At the opposite end of the spectrum is the pairing of apophatic and speculative, which is typically considered the most “intellectual” approach to contemplation, despite its emphasis on the “emptied” state of the intellect. Although the mind itself is empty, occupied only by the “darkness of unknowing,” in its consciously receptive mode divine illumination is made possible. But instead of reforming the will, or having really anything to do with love, this illumination yields knowledge of the divine not possible through the ordinary processes of human thought. Perhaps it is considered intellectual because it defines love of the divine as desire for knowledge of the divine — the Anslemian notion of “faith seeking understanding” — which ultimately privileges the intellectus as the “highest” human faculty, even though its powers are purely the gift of divine grace.21

Apophatic/speculative is also the category in which the pseudo-Dionysius falls, whose De mystica theologia had perhaps the greatest influence on the Cloud-author. But not everyone who read pseudo-Dionysius came to the same conclusions about the role of the intellectus. In fact, Thomas Gallus wrote a commentary on De mystica theologia in which he advanced the superiority of affectus over intellectus as the means by which the soul is united with the divine, while Albert the Great and several other thirteenth-century commentators on the same text defined intellectus as the highest power.22 These commentators, then, are in keeping with the pairing of an apophatic method with a speculative end, but with Gallus’ different reading of pseudo-Dionysius, a new pairing becomes possible: apophatic and affective.23

Although this pairing is far less common in Western mysticism than the other two, it is nonetheless the one that most influences the Cloud-author, and which shapes his teaching on contemplation. Thus, while others are emphasizing meditations on Christ’s passion, devotion to the Eucharist, and sensory perception of the divine, the Cloud-author urges his followers to take an entirely different route — to forgo all attempts to communicate with the divine by any human means: reason, emotion, language, etc. The ultimate aim of this communication is not to be intellectual illumination but a sort of ecstasy of the will. But as the Cloud-author himself would add, the concept of ecstasy can be very misleading, as this experience bears no real resemblance to sexual ecstasy, and whatever abandonment occurs takes place in the quiet, “secret” stillness of the cloud of unknowing.

I have so far demonstrated that the Cloud-author’s approach follows different theological premises than many of his most well-known contemporaries, but often the differences are quite subtle. In fact, it would be a mistake to define the mystical teaching of the Cloud as the “opposite” of any other teaching, or to consider it unique in all regards. Comparative analysis of medieval mysticism illustrates both the uniqueness of each individual’s approach as well as each one’s common ancestry. Rather, what I intended to call attention to was the uniqueness of those aspects of the Cloud that allow us to see its teaching not only as anti-masculine, but also somehow feminine, though in a transcendent way. Without an understanding of the dominant teaching on the means of mystical union, which emphasized intellectual knowledge of God and/or a physical/emotional response to this knowledge, then it might be all too easy to label The Cloud of Unknowing as dominant, and thereby masculine.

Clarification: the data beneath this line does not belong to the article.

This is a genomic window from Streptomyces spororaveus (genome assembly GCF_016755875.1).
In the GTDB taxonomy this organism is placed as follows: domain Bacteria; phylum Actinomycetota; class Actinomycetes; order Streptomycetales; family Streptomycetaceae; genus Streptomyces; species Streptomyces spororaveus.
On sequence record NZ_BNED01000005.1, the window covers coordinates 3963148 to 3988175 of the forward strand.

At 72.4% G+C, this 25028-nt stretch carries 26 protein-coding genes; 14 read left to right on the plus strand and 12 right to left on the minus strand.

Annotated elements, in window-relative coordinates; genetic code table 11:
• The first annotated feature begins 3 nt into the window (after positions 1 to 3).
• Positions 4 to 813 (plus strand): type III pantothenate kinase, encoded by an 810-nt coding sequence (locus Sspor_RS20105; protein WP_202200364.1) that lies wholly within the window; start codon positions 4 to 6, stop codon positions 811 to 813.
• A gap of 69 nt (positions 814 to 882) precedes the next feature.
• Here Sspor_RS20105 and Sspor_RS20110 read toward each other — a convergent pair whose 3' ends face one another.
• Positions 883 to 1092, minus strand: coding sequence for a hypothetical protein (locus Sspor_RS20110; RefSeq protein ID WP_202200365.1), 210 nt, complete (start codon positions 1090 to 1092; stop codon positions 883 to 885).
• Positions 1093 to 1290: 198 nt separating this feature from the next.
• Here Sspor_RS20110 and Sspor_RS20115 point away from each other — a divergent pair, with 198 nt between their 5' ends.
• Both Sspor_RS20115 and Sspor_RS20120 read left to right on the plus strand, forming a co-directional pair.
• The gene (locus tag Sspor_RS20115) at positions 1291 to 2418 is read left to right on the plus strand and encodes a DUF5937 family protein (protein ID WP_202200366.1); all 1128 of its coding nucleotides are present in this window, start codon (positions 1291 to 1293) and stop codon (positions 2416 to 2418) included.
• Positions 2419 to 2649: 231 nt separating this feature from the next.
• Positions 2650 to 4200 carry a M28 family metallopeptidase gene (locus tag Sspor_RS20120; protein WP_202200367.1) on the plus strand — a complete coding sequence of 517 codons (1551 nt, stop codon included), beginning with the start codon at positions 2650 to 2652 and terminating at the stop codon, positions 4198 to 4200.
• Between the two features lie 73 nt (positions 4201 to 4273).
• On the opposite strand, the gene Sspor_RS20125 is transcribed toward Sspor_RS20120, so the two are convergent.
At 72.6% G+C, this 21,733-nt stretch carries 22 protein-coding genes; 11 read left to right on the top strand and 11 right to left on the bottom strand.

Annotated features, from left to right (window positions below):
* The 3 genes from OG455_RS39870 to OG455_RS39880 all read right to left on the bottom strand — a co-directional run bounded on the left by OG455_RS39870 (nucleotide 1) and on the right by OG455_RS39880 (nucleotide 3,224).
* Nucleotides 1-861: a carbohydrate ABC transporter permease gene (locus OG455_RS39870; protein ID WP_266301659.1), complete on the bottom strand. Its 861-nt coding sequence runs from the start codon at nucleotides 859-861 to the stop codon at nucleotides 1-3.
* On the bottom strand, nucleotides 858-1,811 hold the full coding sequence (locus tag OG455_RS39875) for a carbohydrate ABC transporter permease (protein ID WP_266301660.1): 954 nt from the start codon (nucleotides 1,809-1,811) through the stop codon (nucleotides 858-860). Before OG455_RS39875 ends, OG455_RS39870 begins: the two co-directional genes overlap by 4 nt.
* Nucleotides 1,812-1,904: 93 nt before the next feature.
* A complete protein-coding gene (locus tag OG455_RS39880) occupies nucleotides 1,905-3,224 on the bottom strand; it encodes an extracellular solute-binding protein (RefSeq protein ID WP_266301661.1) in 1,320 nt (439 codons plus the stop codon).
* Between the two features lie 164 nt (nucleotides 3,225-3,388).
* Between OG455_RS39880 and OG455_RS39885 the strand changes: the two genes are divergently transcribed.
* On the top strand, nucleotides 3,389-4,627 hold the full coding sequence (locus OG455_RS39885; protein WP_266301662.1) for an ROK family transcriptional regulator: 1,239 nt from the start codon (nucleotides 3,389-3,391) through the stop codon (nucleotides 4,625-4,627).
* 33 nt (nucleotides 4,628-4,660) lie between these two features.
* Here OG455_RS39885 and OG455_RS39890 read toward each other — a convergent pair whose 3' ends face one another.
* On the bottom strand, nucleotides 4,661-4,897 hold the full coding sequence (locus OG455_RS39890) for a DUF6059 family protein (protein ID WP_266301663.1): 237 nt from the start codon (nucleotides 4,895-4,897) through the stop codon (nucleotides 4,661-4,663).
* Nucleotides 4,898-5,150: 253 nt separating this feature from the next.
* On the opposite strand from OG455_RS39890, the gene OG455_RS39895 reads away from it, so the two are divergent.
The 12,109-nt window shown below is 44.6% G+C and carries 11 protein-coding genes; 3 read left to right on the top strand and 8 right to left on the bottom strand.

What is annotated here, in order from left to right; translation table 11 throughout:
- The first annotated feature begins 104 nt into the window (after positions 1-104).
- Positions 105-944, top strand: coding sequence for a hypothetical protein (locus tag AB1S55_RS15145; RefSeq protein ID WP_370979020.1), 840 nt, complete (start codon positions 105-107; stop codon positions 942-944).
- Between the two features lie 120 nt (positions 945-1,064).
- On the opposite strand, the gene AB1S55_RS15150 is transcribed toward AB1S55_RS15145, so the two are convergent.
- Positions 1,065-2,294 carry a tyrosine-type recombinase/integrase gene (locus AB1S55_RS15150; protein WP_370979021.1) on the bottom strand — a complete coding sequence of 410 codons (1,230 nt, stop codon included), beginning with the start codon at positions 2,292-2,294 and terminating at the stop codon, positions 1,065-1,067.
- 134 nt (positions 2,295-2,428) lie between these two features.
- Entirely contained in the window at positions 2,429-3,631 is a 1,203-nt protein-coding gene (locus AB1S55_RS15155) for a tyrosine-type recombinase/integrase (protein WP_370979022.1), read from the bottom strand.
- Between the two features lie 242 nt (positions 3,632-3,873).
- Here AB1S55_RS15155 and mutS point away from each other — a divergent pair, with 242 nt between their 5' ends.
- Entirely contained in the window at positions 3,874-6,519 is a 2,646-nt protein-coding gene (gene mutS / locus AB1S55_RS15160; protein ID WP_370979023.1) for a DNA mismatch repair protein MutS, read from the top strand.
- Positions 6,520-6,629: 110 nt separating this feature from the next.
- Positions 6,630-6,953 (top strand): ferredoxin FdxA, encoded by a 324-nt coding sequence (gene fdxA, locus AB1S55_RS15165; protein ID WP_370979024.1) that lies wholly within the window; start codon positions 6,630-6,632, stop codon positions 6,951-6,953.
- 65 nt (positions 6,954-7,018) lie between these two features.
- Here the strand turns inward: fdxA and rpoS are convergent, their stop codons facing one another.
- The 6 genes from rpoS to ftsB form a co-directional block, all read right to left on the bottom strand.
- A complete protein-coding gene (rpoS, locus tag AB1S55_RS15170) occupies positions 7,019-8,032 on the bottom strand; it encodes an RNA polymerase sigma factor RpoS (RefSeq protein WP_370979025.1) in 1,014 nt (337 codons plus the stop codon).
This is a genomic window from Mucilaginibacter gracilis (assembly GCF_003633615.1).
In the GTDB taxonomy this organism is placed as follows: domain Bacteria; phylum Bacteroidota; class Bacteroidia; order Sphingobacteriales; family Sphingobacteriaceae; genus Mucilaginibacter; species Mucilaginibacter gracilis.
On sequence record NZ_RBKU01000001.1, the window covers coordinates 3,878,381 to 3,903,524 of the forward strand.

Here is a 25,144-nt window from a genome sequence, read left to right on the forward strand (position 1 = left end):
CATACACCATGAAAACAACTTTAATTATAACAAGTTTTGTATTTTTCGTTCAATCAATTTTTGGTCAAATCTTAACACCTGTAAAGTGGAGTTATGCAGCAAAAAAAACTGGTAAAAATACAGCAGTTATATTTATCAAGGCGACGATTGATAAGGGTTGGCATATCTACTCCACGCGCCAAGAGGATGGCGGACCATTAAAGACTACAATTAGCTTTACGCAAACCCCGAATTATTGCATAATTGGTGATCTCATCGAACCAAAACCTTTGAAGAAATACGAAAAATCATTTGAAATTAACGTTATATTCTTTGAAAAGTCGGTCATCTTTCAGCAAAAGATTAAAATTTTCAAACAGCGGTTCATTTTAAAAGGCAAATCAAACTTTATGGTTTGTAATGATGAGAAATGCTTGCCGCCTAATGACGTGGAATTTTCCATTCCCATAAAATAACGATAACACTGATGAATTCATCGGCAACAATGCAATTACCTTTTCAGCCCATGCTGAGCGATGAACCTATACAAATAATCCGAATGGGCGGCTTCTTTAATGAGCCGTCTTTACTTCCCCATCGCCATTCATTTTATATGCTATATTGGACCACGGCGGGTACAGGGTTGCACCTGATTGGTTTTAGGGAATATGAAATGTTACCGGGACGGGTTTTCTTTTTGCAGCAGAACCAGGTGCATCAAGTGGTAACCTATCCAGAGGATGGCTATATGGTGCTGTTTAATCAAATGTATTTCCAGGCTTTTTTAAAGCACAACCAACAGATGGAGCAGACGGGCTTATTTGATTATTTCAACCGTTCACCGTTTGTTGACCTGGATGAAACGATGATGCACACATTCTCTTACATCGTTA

But if we look at particular aspects of the text, such as the prerequisites for contemplation, the use of language, and the role of the soul in union, in terms of the male/female dynamic constructed by society, it becomes clear that this particular text has a vested interest in defining itself against the norm. But then, there is a sense in which all mysticism can be said to define itself against the norm; after all, the mystical experience is one which takes place outside the boundaries of the Church, and in fact gives the mystic access to divine knowledge which is frequently at odds with institutionalized doctrine, and with this knowledge comes a power which the Church no doubt felt as a threat. That could even be the reason that English mysticism often seems “tame” compared to the wildly emotional and expressive mysticism reported on the continent. Margery Kempe was influenced by accounts of such experience, and was continually in danger of being labelled a heretic; indeed, the fear of being so labelled might well have quieted others who wished to follow in Margery’s footsteps. But the approach to mystical union advocated by The Cloud of Unknowing, while equally as subversive of ecclesial authority as continental mysticism, was far less likely to get the contemplative into trouble, as it did not openly challenge the Church but rather quietly sidestepped it. Nonetheless, the text still defined itself in opposition with dominant ways of thinking, thus positioning itself on the feminine end of the cultural binary.

But a final word should be offered on the use of this adjective “feminine.” If it helps us as twentieth-century readers to define this particular approach as feminine, in terms of the masculine/feminine dynamic, then this construction can be considered useful. If it only confuses our understanding of the transcendent nature of the mystical theology of the Cloud-author, then perhaps we should leave it behind — as the Cloud-author himself would undoubtedly suggest.


Part I: The Free Gift of Contemplation

Part II: The Feminine Soul

Part III: An Anti-Masculine Text?

Part IV: Alone in the Crowd